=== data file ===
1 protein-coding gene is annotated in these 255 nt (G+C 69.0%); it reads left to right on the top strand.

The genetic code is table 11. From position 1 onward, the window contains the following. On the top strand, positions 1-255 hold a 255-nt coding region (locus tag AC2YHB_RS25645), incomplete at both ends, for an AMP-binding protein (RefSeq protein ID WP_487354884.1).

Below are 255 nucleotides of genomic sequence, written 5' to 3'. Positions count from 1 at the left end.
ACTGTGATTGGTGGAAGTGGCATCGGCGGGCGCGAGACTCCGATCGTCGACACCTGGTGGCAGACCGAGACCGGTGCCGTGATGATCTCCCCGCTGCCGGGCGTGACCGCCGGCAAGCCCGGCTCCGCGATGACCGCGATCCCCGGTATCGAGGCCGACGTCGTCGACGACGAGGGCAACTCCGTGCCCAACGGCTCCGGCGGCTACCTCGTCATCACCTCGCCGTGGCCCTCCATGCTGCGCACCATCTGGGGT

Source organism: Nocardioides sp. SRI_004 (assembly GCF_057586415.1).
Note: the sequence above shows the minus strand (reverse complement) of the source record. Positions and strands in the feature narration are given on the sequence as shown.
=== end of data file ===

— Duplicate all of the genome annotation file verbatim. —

1 protein-coding gene is annotated in these 255 nt (G+C 69.0%); it reads left to right on the top strand.

The genetic code is table 11. From position 1 onward, the window contains the following. On the top strand, positions 1-255 hold a 255-nt coding region (locus tag AC2YHB_RS25645), incomplete at both ends, for an AMP-binding protein (RefSeq protein ID WP_487354884.1).

Below are 255 nucleotides of genomic sequence, written 5' to 3'. Positions count from 1 at the left end.
ACTGTGATTGGTGGAAGTGGCATCGGCGGGCGCGAGACTCCGATCGTCGACACCTGGTGGCAGACCGAGACCGGTGCCGTGATGATCTCCCCGCTGCCGGGCGTGACCGCCGGCAAGCCCGGCTCCGCGATGACCGCGATCCCCGGTATCGAGGCCGACGTCGTCGACGACGAGGGCAACTCCGTGCCCAACGGCTCCGGCGGCTACCTCGTCATCACCTCGCCGTGGCCCTCCATGCTGCGCACCATCTGGGGT

Source organism: Nocardioides sp. SRI_004 (assembly GCF_057586415.1).
Note: the sequence above shows the minus strand (reverse complement) of the source record. Positions and strands in the feature narration are given on the sequence as shown.